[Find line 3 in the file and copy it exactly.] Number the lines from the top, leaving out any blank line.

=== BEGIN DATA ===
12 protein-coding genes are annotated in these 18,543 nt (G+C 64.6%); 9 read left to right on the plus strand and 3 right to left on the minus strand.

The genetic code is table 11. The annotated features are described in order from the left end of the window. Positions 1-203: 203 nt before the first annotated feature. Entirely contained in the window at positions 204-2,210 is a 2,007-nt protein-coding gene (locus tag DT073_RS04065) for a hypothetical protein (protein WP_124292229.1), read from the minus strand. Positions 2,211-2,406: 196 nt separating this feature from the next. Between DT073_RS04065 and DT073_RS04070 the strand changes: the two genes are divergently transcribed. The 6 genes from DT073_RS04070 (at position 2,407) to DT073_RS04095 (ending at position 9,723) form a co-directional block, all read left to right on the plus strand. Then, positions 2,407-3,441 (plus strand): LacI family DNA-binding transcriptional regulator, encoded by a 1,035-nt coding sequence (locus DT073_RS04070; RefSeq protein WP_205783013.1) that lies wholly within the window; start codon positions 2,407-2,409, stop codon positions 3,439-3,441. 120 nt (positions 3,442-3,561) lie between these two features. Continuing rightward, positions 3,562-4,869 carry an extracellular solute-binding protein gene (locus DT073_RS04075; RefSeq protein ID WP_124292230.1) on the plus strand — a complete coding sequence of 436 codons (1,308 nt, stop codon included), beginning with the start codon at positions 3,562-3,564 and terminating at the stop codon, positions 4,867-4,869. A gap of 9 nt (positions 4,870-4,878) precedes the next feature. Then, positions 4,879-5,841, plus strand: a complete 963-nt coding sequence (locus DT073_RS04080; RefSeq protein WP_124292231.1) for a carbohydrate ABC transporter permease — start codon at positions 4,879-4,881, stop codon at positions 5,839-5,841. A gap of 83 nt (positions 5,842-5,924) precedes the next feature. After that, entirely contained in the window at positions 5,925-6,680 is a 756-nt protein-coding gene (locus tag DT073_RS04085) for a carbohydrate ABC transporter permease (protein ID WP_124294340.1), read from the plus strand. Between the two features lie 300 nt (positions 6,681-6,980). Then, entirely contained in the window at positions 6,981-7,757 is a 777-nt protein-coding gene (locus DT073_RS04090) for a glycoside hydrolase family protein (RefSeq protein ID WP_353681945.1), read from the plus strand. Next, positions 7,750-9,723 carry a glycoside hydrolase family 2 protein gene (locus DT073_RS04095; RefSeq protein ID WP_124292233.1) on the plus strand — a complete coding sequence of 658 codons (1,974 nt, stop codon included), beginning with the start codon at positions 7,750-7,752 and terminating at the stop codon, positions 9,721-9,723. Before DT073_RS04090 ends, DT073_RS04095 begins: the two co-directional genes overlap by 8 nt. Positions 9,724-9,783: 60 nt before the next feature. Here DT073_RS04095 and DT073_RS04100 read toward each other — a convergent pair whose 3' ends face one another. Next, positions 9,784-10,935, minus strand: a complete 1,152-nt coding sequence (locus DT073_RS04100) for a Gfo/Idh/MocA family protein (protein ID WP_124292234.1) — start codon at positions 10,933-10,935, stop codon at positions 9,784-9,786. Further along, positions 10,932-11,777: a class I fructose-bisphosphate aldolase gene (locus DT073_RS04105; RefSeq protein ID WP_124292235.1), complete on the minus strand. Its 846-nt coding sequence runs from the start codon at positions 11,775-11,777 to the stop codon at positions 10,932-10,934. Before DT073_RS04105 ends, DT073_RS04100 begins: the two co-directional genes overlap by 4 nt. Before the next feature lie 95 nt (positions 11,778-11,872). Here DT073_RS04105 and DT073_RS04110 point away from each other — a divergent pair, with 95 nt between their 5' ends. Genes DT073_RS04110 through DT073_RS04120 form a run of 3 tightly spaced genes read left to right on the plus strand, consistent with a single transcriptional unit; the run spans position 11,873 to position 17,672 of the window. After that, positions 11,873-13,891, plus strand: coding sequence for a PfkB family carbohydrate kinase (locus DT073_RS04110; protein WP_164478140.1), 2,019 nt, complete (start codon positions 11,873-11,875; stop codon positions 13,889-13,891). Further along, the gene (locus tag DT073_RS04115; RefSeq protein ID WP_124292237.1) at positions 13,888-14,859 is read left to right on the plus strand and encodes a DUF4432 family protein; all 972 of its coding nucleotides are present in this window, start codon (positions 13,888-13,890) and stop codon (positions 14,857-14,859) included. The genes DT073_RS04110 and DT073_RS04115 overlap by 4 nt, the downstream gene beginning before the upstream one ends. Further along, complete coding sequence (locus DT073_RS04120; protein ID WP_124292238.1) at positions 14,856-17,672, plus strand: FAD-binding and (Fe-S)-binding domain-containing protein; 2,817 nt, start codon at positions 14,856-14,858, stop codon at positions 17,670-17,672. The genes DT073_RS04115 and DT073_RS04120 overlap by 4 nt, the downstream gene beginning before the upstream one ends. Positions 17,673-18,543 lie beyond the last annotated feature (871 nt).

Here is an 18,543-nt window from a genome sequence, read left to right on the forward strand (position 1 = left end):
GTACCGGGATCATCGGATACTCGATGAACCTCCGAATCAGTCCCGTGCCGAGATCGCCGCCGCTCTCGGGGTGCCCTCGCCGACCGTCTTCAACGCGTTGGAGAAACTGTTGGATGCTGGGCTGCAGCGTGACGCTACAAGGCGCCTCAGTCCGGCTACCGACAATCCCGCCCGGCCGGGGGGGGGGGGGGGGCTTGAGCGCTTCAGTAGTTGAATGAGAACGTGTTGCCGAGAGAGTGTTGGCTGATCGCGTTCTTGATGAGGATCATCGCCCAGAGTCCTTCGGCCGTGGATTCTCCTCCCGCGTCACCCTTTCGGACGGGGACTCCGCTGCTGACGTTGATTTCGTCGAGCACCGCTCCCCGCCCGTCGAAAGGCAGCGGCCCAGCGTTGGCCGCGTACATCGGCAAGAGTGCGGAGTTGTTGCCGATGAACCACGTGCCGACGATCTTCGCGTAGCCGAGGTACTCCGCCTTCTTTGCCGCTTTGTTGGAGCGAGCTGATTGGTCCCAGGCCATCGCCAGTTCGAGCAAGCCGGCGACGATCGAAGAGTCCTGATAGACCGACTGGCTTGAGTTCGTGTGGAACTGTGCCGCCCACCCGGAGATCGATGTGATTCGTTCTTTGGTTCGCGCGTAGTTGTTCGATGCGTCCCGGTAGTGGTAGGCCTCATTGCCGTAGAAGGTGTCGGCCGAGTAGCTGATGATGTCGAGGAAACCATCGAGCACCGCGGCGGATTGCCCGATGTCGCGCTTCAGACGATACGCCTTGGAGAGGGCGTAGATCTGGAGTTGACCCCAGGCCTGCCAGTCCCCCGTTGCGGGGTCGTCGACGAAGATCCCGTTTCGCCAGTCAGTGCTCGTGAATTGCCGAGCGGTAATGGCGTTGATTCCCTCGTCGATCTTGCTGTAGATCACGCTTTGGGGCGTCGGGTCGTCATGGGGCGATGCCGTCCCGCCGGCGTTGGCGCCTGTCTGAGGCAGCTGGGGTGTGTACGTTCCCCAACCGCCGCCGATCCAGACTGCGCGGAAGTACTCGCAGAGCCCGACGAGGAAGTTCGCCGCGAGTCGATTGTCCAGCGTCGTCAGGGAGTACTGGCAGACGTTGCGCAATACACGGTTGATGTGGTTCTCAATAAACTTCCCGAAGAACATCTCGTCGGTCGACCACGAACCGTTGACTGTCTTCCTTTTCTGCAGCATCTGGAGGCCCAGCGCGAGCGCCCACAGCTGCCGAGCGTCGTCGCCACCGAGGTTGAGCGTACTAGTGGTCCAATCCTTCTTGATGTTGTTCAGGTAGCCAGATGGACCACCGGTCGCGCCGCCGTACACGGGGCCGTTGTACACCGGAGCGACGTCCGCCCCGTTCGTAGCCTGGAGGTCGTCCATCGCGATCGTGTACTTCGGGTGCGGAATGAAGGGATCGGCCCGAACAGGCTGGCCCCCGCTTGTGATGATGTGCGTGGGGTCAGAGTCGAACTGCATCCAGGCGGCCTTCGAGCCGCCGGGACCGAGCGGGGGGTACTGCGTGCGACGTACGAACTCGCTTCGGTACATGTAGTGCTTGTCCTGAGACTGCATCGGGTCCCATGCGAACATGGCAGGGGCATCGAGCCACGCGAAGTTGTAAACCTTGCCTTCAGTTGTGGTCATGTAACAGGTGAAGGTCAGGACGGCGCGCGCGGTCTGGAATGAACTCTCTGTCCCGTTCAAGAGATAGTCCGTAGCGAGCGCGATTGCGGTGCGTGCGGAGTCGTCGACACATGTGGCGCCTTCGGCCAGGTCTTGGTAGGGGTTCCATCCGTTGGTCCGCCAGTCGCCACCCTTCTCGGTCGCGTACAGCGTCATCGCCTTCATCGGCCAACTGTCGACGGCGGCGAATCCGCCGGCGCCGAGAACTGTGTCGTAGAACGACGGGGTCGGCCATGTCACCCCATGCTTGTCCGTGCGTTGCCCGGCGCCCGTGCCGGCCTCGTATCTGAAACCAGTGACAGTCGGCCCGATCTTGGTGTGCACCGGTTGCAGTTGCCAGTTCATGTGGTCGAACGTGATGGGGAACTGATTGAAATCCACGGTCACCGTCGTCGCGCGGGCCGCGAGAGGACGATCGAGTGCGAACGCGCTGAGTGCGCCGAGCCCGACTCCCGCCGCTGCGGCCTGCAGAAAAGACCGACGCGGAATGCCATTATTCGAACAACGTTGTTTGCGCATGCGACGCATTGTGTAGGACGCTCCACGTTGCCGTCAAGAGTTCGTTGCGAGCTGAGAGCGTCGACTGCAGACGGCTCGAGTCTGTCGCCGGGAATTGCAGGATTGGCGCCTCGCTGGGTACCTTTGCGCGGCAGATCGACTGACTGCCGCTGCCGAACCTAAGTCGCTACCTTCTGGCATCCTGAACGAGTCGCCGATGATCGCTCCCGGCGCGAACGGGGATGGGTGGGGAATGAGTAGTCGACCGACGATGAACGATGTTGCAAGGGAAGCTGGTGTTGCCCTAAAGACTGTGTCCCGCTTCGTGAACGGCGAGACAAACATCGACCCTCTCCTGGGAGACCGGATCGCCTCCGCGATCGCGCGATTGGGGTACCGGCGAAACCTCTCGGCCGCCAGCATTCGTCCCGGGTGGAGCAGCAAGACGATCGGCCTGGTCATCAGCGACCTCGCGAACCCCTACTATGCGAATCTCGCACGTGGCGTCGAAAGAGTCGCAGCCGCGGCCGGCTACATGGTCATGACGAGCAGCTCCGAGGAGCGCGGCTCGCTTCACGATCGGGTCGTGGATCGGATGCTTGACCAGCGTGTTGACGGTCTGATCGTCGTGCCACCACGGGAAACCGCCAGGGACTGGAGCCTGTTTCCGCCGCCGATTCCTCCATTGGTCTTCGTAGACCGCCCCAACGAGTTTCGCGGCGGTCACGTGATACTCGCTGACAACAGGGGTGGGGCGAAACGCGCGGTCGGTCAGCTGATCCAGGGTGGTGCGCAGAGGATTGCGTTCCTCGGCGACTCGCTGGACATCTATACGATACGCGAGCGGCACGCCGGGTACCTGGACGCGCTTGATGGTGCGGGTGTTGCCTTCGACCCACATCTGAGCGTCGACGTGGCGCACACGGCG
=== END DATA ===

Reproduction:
Here is an 18,543-nt window from a genome sequence, read left to right on the forward strand (position 1 = left end):